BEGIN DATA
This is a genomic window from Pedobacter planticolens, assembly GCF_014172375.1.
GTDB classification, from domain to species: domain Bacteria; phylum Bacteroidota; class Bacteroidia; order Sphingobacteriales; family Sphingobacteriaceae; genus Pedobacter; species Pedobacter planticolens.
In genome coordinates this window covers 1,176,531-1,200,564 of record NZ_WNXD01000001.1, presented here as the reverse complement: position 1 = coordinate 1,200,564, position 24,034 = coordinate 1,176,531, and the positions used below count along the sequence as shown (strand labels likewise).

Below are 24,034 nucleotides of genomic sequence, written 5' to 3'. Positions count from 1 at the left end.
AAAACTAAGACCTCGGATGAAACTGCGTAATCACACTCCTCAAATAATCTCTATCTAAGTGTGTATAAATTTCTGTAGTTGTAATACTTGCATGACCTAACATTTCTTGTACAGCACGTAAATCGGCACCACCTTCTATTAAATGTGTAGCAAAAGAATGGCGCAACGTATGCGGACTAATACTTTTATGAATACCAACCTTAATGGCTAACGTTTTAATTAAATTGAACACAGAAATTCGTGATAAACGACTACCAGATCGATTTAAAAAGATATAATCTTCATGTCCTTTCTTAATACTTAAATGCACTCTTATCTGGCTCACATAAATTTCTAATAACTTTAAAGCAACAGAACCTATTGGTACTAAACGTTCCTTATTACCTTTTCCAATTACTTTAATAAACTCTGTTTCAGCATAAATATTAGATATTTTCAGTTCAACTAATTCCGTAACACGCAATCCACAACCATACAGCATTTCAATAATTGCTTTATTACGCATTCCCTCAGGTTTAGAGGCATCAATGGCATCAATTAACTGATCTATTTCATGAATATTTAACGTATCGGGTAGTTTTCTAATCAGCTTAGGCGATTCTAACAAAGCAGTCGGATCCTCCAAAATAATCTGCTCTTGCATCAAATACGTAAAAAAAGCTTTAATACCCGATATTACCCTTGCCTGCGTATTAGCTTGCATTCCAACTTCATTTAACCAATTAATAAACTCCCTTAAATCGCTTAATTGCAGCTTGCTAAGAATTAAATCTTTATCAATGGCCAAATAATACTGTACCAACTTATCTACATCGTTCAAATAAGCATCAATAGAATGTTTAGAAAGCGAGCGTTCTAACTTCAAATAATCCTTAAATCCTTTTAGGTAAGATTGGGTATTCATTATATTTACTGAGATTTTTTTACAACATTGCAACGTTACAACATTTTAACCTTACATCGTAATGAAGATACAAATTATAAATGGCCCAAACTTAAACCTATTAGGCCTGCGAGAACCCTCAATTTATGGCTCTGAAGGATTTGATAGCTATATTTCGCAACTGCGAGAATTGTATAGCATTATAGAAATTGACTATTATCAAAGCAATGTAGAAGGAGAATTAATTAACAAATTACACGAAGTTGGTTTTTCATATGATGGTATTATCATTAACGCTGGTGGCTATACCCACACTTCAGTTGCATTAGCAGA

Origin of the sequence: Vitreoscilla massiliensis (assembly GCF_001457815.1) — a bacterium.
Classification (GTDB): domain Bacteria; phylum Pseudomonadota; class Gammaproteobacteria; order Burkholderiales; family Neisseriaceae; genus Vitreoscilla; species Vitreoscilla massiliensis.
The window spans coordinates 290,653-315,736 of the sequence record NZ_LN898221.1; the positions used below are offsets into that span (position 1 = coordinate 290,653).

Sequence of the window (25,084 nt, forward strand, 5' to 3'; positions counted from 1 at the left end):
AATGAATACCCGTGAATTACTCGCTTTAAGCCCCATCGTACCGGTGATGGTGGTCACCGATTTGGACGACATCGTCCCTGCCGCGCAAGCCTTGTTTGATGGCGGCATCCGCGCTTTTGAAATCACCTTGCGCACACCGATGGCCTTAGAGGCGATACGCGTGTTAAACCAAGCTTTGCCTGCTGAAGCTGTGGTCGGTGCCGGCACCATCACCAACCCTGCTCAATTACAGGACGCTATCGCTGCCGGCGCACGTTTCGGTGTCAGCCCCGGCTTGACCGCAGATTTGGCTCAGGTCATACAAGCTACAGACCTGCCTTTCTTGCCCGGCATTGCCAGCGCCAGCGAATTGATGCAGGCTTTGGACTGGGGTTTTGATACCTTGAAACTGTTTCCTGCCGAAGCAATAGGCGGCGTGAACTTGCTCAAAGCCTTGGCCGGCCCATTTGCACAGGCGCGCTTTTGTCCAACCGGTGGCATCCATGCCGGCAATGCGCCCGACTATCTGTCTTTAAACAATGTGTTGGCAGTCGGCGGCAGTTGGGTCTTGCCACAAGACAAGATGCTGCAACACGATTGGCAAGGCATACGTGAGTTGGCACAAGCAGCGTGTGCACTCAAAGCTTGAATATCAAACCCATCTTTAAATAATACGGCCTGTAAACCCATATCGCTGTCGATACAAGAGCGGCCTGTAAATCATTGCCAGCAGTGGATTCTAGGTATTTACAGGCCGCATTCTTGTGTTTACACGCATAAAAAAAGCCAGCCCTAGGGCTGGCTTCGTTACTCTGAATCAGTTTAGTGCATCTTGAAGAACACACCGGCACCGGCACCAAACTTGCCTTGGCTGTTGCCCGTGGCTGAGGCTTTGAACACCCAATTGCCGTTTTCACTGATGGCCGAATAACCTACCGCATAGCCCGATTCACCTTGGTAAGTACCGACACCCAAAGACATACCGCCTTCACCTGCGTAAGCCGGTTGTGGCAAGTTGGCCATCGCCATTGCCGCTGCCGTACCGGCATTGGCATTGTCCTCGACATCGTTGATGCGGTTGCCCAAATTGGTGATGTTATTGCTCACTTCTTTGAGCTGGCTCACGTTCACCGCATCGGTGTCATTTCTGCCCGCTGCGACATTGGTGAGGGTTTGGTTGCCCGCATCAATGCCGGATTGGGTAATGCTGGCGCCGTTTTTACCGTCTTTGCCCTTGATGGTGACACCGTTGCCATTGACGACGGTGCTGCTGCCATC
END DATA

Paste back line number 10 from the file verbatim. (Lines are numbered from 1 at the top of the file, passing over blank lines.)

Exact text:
AATGAATACCCGTGAATTACTCGCTTTAAGCCCCATCGTACCGGTGATGGTGGTCACCGATTTGGACGACATCGTCCCTGCCGCGCAAGCCTTGTTTGATGGCGGCATCCGCGCTTTTGAAATCACCTTGCGCACACCGATGGCCTTAGAGGCGATACGCGTGTTAAACCAAGCTTTGCCTGCTGAAGCTGTGGTCGGTGCCGGCACCATCACCAACCCTGCTCAATTACAGGACGCTATCGCTGCCGGCGCACGTTTCGGTGTCAGCCCCGGCTTGACCGCAGATTTGGCTCAGGTCATACAAGCTACAGACCTGCCTTTCTTGCCCGGCATTGCCAGCGCCAGCGAATTGATGCAGGCTTTGGACTGGGGTTTTGATACCTTGAAACTGTTTCCTGCCGAAGCAATAGGCGGCGTGAACTTGCTCAAAGCCTTGGCCGGCCCATTTGCACAGGCGCGCTTTTGTCCAACCGGTGGCATCCATGCCGGCAATGCGCCCGACTATCTGTCTTTAAACAATGTGTTGGCAGTCGGCGGCAGTTGGGTCTTGCCACAAGACAAGATGCTGCAACACGATTGGCAAGGCATACGTGAGTTGGCACAAGCAGCGTGTGCACTCAAAGCTTGAATATCAAACCCATCTTTAAATAATACGGCCTGTAAACCCATATCGCTGTCGATACAAGAGCGGCCTGTAAATCATTGCCAGCAGTGGATTCTAGGTATTTACAGGCCGCATTCTTGTGTTTACACGCATAAAAAAAGCCAGCCCTAGGGCTGGCTTCGTTACTCTGAATCAGTTTAGTGCATCTTGAAGAACACACCGGCACCGGCACCAAACTTGCCTTGGCTGTTGCCCGTGGCTGAGGCTTTGAACACCCAATTGCCGTTTTCACTGATGGCCGAATAACCTACCGCATAGCCCGATTCACCTTGGTAAGTACCGACACCCAAAGACATACCGCCTTCACCTGCGTAAGCCGGTTGTGGCAAGTTGGCCATCGCCATTGCCGCTGCCGTACCGGCATTGGCATTGTCCTCGACATCGTTGATGCGGTTGCCCAAATTGGTGATGTTATTGCTCACTTCTTTGAGCTGGCTCACGTTCACCGCATCGGTGTCATTTCTGCCCGCTGCGACATTGGTGAGGGTTTGGTTGCCCGCATCAATGCCGGATTGGGTAATGCTGGCGCCGTTTTTACCGTCTTTGCCCTTGATGGTGACACCGTTGCCATTGACGACGGTGCTGCTGCCATC